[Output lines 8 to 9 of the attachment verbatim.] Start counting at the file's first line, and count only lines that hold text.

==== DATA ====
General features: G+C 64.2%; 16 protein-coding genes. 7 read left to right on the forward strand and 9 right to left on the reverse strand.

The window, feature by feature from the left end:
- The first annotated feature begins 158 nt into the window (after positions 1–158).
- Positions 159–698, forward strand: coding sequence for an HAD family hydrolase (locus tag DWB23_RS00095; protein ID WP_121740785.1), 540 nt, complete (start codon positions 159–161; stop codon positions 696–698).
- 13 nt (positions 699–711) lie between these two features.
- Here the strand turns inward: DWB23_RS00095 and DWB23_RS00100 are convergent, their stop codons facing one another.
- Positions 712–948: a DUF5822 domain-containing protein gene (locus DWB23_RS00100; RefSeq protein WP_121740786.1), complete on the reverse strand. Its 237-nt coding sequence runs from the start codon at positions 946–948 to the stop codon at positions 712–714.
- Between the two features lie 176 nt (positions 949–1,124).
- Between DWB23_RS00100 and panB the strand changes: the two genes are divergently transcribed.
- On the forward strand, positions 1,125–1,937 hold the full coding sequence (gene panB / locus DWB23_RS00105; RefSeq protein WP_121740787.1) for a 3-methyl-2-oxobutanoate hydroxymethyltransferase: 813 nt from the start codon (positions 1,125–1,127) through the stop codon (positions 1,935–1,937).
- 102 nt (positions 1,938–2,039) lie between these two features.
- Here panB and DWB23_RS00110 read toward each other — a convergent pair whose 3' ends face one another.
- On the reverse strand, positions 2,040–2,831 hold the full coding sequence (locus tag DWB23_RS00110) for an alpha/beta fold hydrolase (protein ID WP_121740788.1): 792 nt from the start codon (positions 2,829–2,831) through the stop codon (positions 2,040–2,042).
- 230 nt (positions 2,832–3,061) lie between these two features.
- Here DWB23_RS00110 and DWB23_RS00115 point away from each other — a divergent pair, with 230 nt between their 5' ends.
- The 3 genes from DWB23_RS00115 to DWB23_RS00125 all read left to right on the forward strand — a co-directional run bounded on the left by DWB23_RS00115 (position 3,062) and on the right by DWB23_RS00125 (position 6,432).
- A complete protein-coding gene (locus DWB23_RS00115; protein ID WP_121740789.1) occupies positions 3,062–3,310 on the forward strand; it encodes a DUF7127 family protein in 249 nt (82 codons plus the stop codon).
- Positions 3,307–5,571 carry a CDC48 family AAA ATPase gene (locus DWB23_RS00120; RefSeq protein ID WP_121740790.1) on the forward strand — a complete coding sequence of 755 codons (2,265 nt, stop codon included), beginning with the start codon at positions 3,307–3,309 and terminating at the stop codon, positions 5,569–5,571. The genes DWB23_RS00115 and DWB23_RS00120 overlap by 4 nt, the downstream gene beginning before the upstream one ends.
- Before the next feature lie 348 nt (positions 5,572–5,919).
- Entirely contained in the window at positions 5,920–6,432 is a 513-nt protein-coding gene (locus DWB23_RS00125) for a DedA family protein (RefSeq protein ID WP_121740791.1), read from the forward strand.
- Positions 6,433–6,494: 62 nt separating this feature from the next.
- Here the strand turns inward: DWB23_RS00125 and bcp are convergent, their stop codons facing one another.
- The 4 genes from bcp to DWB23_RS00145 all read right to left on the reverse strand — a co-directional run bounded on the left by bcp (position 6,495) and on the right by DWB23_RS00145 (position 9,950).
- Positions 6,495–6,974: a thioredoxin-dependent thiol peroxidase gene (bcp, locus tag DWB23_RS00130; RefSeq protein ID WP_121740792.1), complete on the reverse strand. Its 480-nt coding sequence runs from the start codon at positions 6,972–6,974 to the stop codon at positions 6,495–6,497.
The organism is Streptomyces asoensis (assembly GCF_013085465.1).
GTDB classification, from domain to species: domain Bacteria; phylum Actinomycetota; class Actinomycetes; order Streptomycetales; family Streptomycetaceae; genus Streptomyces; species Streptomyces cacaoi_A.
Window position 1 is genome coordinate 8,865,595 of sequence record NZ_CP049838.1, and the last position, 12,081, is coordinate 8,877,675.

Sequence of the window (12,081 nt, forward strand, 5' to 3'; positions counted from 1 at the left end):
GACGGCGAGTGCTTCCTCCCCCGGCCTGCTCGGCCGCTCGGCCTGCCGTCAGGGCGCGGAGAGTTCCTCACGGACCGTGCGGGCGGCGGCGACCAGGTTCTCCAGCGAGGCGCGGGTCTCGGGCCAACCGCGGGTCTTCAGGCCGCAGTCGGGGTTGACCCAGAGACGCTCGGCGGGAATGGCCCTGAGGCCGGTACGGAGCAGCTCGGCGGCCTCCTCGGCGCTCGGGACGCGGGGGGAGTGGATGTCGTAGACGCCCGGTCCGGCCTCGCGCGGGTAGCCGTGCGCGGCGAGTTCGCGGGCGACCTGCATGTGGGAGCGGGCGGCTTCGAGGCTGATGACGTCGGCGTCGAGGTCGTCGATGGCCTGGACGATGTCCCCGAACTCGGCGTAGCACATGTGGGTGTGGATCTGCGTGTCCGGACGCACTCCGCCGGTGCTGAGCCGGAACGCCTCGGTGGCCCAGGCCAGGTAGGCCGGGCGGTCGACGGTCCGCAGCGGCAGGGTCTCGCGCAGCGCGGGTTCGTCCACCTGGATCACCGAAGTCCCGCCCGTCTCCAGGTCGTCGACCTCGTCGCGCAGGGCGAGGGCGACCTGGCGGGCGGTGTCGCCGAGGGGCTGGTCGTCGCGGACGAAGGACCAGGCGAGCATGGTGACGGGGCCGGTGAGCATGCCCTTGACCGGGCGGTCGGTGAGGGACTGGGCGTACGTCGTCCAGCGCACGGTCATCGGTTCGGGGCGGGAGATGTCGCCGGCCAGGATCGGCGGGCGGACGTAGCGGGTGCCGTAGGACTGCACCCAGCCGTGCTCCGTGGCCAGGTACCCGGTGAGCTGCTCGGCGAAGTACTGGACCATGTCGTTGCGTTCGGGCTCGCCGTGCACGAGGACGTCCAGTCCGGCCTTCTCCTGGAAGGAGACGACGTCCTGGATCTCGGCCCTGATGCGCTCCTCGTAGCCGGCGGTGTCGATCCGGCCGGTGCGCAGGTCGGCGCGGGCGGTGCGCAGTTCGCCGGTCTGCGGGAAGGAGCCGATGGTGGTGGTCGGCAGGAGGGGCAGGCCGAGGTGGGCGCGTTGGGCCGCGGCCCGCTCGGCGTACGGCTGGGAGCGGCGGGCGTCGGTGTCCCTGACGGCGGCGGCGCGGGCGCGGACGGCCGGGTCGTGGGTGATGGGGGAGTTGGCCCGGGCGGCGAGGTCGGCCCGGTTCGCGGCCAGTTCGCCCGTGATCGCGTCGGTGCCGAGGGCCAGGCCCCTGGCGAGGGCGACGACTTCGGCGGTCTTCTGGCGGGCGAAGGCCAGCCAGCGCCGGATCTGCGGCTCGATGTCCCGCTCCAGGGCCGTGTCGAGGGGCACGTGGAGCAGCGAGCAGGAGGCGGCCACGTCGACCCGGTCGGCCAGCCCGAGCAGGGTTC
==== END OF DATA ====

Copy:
- Between the two features lie 176 nt (positions 949–1,124).
- Between DWB23_RS00100 and panB the strand changes: the two genes are divergently transcribed.